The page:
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The short version:
We ran 20 loops of a 3.1 mile course to finish our first 100K distance. I often tell people that a 50K is totally doable if you’ve run a marathon, it’s really not that much further to go. 50 miles, however, is a lot further to run. A 100K (62 miles) seems like it shouldn’t be THAT much more difficult than 50 miles, but it is, by a long shot. 100 miles? I still can’t wrap my mind around it. Tailwind may be the greatest thing that’s ever happened to my running thus far. I didn’t trip, never mind fall, once. I also didn’t get any blisters. Matthew Hammersmith, Upstate Ultra, and all of the volunteers put on an incredible race. The end.
The long version:
I’m not exactly sure how we came to the decision to sign up for the Knock on Wood 100 M. It was most likely fueled by the fact that we finally realized we wouldn’t make it back up to Vermont for INFINITUS, and we needed to do something ridiculous to ease the FOMO we would surely experience. So we found the “Without Limits Race Series”, which advertised a 5K, 50K, 24 hour relay, and 100 mile race, all on a 5K loop.
Realistically, Geoff and I both know we’re not ready for 100 miles yet. It’s taken a few sort-of-attempts to truly face the reality that 100 miles is a really, ridiculously long way to run. But a 50K wasn’t far enough. Yeah, you read that right, and trust me, I still can’t believe I’d say such a thing myself. 31 miles is “not far enough” is the kind of statement that should merit a psychiatric evaluation. I’ve entered a strange, dangerous new territory in my running career. But as I was saying…100 miles was too far, 50K not far enough, so since this was a looped course, Geoff and I decided our #1 goal was to hit the 100K mark, a distance we had not yet achieved. We had been training hard the last few months, and I felt confident that this goal was easily within our reach. Knock on Wood 100 would be the perfect opportunity to give it a whirl.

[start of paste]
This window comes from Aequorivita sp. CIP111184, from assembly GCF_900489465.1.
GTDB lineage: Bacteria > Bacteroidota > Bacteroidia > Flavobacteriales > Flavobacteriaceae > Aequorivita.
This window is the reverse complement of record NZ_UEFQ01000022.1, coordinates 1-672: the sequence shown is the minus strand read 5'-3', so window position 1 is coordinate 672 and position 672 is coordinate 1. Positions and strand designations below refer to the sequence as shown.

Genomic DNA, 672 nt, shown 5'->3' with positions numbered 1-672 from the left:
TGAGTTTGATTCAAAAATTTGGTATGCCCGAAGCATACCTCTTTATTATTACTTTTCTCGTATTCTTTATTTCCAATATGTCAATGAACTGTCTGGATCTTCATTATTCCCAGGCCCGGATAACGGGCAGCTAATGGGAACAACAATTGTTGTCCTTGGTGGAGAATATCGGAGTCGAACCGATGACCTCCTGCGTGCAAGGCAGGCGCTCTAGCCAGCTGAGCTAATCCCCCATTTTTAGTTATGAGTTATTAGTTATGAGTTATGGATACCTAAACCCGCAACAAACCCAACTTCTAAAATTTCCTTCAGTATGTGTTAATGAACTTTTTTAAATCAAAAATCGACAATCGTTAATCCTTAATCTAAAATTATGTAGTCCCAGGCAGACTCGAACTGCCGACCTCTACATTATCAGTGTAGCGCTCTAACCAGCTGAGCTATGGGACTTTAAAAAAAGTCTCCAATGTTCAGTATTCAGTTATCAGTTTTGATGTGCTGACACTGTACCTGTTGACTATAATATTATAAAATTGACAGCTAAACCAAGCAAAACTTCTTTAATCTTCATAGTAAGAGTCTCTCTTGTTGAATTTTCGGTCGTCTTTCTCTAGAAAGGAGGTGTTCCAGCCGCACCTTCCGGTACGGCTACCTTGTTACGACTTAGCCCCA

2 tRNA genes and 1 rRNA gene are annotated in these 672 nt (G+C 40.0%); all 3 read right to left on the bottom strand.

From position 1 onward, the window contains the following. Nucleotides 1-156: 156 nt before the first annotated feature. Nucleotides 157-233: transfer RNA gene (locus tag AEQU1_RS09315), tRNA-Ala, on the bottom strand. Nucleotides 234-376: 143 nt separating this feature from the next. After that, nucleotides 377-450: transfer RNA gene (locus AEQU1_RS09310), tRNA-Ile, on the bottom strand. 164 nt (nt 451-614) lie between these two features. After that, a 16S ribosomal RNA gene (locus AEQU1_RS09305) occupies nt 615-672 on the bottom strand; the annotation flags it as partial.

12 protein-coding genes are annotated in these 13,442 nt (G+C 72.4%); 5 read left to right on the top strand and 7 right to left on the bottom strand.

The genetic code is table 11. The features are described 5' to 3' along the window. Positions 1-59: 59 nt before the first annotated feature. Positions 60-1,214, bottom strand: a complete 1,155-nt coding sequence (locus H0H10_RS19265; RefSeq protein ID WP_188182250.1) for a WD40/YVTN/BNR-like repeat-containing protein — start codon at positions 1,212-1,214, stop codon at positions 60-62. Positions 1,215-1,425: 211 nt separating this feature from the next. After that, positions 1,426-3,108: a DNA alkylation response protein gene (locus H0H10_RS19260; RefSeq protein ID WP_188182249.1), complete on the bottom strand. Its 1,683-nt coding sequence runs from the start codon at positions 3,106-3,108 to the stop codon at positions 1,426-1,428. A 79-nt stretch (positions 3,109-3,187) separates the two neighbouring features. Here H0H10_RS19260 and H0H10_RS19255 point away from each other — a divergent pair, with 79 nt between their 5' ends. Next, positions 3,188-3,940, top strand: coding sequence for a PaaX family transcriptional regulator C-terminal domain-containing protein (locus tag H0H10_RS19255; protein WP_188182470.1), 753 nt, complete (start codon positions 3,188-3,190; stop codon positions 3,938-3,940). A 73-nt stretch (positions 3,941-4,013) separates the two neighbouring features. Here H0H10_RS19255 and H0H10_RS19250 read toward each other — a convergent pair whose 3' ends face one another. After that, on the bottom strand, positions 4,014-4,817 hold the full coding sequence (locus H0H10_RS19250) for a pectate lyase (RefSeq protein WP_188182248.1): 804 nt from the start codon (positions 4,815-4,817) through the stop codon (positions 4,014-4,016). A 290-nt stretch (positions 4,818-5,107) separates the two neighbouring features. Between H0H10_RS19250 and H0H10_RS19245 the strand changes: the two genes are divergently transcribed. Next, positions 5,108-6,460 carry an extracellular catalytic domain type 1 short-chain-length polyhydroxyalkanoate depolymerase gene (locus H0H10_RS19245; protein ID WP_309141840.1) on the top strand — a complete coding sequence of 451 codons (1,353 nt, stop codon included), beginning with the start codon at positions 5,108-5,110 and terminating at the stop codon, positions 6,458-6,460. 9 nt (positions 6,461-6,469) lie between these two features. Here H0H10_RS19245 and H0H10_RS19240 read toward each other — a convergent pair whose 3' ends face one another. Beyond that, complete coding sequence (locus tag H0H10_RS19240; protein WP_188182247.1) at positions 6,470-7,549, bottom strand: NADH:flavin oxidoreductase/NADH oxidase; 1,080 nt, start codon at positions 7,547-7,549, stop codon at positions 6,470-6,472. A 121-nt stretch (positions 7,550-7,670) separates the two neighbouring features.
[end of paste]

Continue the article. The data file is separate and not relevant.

Pre Race: We drove up to Greenville late Friday morning, arriving at Lake Conestee Nature Park in Mauldin somewhere around 2:00 pm. Thankfully we were able to grab our bibs and t-shirts, and set up our tent in “tent village” just before the sky opened up and started POURING down rain. But we had a few hours to kill before the 9:00 pm start, so the rain gave us the perfect opportunity to hunker down in our sleeping bags and try to rest up before the race. Within moments Geoff was sawing logs (you know, snoring), but I was tossing and turning, anxiously thinking about how I was going to deal with being soaking wet and cold throughout the middle of the night. So I bided my time reading the trail running magazines we were given when we picked up our bibs, and waited patiently until I felt it was the right time to start prepping my feet.
The Start: The rain had let up just in time for the start. A quick pre race meeting, where the RD reminded us to be smart on the first loop, don’t get lost, and don’t be a jerk hole when checking in at the end of each loop. Soon after we lined up in the dark for the 9:00 pm start. Because the 24 hour race was a relay, there were a ton of teammates and support crew there to send us off. It was truly a wonderful and motivating atmosphere.